Tape off Those Edges!

This is important! Why? The most joyous part of a painting is peeling off the tape. Why?! Because peeling the tape off means I’m done! There’s something especially gratifying about the revealing of a pristine white edge appearing next to the painted image area.

Ok, it’s taped off! Take a large brush and load it with water and lightly wet the entire board. Then before that dries, mix gouache into a soupy consistency and have some spontaneous fun. Punch in loose swipes of red and orange. Then spatter in yellows and crimson. These all melt and merge with each other in a somewhat soft, marbled look. I generally fuss with this stage for about a half hour. My first intent is to obliterate the white of the board. The second reason is to create an interesting display of color and textures that approximate the feel I’m after. This backdrop is imbued with a feeling of fire, lava, molten spittle, rippling gases. All of this yummy primordial stuff is the bedrock, tone and texture for the illustration to emerge.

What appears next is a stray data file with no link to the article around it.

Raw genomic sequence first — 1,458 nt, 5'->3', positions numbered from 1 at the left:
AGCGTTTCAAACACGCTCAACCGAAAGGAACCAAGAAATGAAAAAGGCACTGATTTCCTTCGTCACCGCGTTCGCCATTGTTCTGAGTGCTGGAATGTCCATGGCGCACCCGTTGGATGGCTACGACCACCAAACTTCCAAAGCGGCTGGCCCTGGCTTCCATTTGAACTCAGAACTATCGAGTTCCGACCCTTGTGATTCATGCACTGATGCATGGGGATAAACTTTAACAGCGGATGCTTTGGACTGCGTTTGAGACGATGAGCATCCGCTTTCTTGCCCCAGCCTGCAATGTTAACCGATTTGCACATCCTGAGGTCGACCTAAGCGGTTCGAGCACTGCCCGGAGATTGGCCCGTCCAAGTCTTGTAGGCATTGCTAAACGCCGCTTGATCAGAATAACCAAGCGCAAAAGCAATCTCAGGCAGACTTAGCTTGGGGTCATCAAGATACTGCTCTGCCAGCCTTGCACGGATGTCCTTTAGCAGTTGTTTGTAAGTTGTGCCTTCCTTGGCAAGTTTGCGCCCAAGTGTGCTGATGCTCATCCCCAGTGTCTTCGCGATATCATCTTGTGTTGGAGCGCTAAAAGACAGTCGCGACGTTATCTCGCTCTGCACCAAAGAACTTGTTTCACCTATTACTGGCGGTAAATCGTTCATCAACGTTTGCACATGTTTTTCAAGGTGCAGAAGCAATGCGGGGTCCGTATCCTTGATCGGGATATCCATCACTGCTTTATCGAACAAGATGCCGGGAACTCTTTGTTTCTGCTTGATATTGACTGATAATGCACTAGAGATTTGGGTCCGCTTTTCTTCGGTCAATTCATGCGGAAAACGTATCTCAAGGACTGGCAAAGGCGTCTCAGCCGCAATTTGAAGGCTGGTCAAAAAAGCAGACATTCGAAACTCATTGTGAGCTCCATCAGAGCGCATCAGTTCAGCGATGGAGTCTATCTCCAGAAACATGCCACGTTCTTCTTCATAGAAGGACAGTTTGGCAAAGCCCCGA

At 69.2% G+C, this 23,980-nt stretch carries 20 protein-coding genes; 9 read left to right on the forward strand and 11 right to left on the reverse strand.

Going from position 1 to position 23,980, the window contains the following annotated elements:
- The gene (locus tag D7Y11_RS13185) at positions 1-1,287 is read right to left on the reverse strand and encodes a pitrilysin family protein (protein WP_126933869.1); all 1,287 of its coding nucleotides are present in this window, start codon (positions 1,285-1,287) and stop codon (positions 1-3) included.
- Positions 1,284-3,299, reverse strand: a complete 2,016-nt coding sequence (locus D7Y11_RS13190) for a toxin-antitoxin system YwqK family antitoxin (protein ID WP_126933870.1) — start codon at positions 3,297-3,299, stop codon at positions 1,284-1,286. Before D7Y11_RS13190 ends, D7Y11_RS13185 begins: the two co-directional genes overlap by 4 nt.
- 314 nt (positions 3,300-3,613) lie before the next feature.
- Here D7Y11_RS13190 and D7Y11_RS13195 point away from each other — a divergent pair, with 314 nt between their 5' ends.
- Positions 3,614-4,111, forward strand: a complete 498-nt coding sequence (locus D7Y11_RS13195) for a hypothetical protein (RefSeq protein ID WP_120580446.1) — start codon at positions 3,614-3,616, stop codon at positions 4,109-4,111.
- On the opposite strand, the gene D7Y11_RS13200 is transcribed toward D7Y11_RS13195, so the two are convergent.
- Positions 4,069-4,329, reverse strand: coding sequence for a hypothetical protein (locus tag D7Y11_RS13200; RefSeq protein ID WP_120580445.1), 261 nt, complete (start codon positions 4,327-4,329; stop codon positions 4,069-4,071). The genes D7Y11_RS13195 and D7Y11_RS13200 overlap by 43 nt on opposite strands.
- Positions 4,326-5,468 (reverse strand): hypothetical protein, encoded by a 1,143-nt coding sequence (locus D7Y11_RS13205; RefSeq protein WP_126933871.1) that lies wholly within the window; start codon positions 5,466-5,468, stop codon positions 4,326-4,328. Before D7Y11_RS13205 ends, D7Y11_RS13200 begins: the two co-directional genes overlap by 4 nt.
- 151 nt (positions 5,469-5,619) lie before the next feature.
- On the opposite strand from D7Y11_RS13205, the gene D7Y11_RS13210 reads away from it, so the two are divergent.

Blocking in the Figure

The next step is loosely using a burnt sienna/umber wash in the mid to low-end value range. Past write-ups state Force of Will is predominantly rendered in gouache. In careful retrospect it’s incredibly hard to say if it was entirely gouache or a combination of gouache and acrylic. Such things will most likely remain a mystery. 

Gouache is a medium I used almost exclusively during my last two terms in art school. It has a boldness in color and opacity that works well for the way I like suggesting a background environment. I largely began transitioning out of it in favor of mostly acrylic. A year or two after graduating I tired of dealing with gouache’s petulant nature. I switched to using it only in the initial stages of a background.